Student Posts

Thinking About Externships?

Externship application season is quickly approaching, and you may be wondering whether an externship is right for you. Externships might seem scary because they take up your entire semester and/or may be located outside of Charlottesville.

This past semester I had the pleasure of completing a full-time, individualized externship at Bay Area Legal Aid (BayLegal) in Richmond, CA. You have to decide what is best for you but because of my experience, I especially recommend public service students to complete an externship.

I believe that externships can be vital to public service students for multiple reasons. Most importantly, during an externship you will cultivate and hone substantive skills over an extended period of time. A summer internship provides similar training experiences. However, the extra time you have during an externship coupled with the fact that there may be fewer students in the office than during the summer, will allow you to take on greater ownership of your caseload.

I found that my externship was particularly helpful because as a third-year law student in the midst of the job search, I was simultaneously externing and applying for post-graduate fellowships at BayLegal. These post-grad fellowships require a project proposal and a host organization. Completing an externship at the future location of my intended fellowship project was instrumental to the success of the development and approval of that project in multiple ways.

First of all, in developing the proposal, it was incredibly helpful to have access to my supervising attorney and managing attorney on a daily basis for review. Moreover, because the office was operating on the assumption that I would be returning, my externship served as intentional and valuable training time. I was not only able to deepen my knowledge of the substantive unlawful detainer and fair housing law, but also my supervisor pointedly gave me work that was similar to what I would be doing post-graduation. Finally, the time I spent in the geographical area I wanted to work in after graduation allowed me to cultivate the relationships necessary for my project to succeed and immerse myself in the community I will be serving. Because of my time at BayLegal during this externship, post-graduation I will be able to hit the ground running and start securing positive outcomes for my clients immediately.

If you do plan on completing an externship, here are some points of importance:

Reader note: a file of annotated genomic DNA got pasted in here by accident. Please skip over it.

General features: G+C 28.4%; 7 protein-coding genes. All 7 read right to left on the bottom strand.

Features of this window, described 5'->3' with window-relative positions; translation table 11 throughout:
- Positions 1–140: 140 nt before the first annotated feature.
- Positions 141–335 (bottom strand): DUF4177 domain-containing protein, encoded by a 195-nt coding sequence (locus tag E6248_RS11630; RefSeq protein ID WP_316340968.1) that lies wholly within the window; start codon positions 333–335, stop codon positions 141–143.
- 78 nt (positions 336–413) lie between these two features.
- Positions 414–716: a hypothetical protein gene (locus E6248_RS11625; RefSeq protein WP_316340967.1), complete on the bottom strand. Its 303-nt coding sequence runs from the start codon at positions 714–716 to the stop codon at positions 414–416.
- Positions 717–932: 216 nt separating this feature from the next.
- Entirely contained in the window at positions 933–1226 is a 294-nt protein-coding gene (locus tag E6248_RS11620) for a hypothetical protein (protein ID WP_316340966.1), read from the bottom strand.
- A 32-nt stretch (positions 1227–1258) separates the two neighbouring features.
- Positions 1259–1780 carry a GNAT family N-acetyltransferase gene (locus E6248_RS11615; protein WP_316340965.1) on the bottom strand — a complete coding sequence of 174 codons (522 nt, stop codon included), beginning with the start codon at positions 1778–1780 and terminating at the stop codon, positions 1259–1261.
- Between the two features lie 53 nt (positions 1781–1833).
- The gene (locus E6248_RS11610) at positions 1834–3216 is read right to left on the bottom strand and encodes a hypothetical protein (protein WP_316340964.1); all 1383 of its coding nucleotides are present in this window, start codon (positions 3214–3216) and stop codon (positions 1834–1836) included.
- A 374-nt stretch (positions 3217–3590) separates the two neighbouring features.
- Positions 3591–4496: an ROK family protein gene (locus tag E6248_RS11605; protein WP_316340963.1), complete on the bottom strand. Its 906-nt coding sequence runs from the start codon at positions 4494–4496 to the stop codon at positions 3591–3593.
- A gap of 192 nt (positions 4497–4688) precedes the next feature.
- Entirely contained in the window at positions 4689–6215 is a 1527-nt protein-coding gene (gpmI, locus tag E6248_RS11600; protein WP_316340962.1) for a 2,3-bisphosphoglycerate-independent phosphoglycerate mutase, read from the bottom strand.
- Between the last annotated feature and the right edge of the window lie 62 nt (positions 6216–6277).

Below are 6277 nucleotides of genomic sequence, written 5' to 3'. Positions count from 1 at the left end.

1. Full-time individualized externships are only 13 credits. You should plan ahead so you aren’t taken by surprise if you need to take a heavier course-load when you return.
  2. Plan your semester out carefully. In addition to working a full-time job, you’ll also have schoolwork to complete. If you’re organized and set clear deadlines this shouldn’t be a problem.
  3. Your externship doesn’t have to be full-time or individualized. Although I’ve written from the perspective of someone who has completed a full-time individualized externship, there are other choices. The externship program includes part-time options and a UVA Law in DC option. If you want something with less time commitment or something with more guidance, you can find the right fit for you.

Ultimately, the experience you will gain from an externship is particular to working and cannot be replicated in a classroom. This alone makes completing an externship more than worth it.

See more about externships at UVA Law here!

Maya Iyyani is a third-year law student from Pembroke Pines, FL. She graduated from the University of Florida in 2015 (Go Gators). For her 1L summer, she served as a law clerk at Bay Area Legal Aid in the Housing Unit, working on eviction defense and subsidy preservation. This past summer she worked at East Bay Sanctuary Covenant predominantly on Affirmative Asylum cases. This past semester, she returned to Bay Area Legal Aid to complete a full-time externship. Maya is the 2018 recipient of the Powell Fellowship which is granted annually to a third-year student (or a recent graduate completing a judicial internship) who is pursuing a career in providing legal services to underserved communities under the sponsorship of a public interest organization.

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